- Privacy notice
- Privacy page
- Privacy clause
- Privacy agreement
- app privacy policies
- privacy policies for Blogger
- WordPress privacy policies
- eCommerce privacy policies
- small business privacy policies
- What information is collected
- Where information is collected from
- Why information is collected
- How information is collected (including through cookies and other tracking technologies)
- Who information is shared with or sold to
- What rights users have over their data
- The site’s contact details
Privacy policies should be clear, thorough, and easy for internet users to find on any given site.
If you target users in the European Economic Area (EEA), you’re subject to comply with the General Data Protection Regulation (GDPR).
The GDPR is one of the world’s most comprehensive privacy laws, setting international standards for appropriate data handling. Article 12 of the GDPR grants users the right to transparent information about how their data is collected and handled. For business and website owners, this means that transparent privacy policies are mandated by the GDPR.
If your website markets to children, strict rules and regulations apply. Most notably, the Children’s Online Privacy Protection Act (COPPA) governs websites that market specifically to kids.
The California Online Privacy Protection Act (CalOPPA) was the original privacy law in the US which mandated that websites make privacy policies available to users. The act also outlines what information needs to be made available regarding data handling — including what data is collected, where from, and whether it’s shared or sold.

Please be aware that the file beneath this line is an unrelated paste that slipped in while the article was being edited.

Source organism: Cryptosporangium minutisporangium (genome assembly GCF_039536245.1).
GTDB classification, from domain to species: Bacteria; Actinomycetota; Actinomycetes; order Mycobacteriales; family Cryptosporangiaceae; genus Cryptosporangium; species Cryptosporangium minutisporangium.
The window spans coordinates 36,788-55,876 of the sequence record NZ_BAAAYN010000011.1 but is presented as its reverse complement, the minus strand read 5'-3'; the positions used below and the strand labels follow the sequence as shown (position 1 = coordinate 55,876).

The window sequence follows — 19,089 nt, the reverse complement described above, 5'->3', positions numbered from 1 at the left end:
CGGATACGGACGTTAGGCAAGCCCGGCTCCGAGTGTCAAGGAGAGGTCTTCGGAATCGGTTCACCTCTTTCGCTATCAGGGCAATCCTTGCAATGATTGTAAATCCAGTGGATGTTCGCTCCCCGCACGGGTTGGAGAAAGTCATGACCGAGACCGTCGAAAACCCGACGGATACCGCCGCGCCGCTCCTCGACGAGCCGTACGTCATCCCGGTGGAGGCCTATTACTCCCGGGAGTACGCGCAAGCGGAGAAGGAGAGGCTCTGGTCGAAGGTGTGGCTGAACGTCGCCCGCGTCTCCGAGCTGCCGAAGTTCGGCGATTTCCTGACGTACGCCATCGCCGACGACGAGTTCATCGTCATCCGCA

For businesses operating in Canada, the Personal Information Protection and Electronic Documents Act (PIPEDA) outlines ten fair information privacy practices and principles, including “openness.”
In action, complying with this principle means website operators need to make transparent privacy policies available to their users.
Other Notable Laws
If your website is “significantly engaged” in financial activities, you may be subject to the Federal Trade Commission’s (FTC) Gramm-Leach-Bliley Act, which requires the publication of “clear, conspicuous and accurate statements” regarding information collection and sharing practices.
What Information You Collect
- Personal data (like names and email addresses)
- Derivative data (like IP addresses and browser types)
- Financial data (like credit card details)
- Social network data (like Facebook login information)
- Mobile data (like mobile device IDs and manufacturers)
- Third-party data (like social network friends lists)
Both the GDPR and CCPA state that privacy policies should disclose what types of information a website collects. The above are only some basic examples of what types of information may mean for your site.
Why You Collect Information
Here are just a few examples of ways you may use the user data you collect:
- To send marketing materials or newsletters
- To process orders
- To complete transactions
- To enter users in sweepstakes, contests, or surveys
- To create and maintain user accounts
- To prevent fraudulent activities
Whether You Disclose Data to Third Parties